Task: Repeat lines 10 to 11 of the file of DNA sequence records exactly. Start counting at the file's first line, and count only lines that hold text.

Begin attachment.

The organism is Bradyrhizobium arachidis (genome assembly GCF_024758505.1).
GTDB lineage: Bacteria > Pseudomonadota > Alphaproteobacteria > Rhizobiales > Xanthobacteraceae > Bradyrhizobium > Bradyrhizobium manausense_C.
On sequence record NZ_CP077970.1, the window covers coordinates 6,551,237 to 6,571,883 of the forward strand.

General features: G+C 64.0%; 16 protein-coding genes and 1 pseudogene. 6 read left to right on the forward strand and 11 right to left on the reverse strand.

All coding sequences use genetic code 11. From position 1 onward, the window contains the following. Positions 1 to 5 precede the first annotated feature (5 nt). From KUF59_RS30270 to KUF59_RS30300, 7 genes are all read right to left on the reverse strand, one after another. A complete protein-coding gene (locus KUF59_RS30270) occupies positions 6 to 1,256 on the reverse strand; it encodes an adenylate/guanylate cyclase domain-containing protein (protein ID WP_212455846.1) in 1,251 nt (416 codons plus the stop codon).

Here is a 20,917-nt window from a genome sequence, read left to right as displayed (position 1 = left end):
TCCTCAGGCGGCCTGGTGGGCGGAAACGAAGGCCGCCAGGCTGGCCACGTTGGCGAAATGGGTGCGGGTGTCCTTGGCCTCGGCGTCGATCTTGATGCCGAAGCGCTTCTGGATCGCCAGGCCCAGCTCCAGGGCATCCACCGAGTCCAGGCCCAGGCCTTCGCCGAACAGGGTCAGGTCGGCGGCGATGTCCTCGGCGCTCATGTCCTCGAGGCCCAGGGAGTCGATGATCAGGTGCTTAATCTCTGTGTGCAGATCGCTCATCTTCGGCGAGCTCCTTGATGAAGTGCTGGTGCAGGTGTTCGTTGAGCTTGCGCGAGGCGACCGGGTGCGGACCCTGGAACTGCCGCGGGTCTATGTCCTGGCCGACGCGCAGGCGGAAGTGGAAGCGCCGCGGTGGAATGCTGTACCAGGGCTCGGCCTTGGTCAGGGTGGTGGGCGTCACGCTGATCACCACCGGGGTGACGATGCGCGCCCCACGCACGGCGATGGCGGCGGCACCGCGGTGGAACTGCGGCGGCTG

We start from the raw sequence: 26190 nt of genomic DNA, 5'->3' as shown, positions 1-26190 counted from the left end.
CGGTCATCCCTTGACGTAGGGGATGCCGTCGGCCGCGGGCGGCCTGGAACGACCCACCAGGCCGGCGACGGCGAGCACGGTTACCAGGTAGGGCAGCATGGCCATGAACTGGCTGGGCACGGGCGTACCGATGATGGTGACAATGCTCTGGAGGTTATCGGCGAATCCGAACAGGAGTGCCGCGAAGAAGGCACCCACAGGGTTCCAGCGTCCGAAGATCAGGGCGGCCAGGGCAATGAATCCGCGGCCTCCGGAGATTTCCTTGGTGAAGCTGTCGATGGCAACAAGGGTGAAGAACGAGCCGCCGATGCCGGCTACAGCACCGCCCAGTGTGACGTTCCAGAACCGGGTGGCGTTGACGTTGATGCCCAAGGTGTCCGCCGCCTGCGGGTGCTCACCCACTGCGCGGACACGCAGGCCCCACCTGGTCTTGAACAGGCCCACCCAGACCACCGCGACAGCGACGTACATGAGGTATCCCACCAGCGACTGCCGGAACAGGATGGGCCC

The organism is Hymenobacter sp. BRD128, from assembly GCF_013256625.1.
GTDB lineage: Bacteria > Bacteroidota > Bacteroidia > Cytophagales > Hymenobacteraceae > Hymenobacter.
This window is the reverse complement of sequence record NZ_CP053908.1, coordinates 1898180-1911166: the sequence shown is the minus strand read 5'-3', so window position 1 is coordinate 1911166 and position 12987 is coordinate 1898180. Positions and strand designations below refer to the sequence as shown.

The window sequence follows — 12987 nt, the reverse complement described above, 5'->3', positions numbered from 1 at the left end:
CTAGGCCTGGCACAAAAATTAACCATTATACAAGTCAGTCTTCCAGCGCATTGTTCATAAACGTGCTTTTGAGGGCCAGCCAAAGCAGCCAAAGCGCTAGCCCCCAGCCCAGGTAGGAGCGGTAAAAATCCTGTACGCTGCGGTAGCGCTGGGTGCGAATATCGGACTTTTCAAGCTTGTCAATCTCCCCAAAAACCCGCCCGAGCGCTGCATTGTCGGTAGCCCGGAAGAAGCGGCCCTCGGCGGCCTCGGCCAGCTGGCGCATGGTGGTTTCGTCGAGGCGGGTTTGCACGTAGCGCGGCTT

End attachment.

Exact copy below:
The organism is Hymenobacter sp. BRD128, from assembly GCF_013256625.1.
GTDB lineage: Bacteria > Bacteroidota > Bacteroidia > Cytophagales > Hymenobacteraceae > Hymenobacter.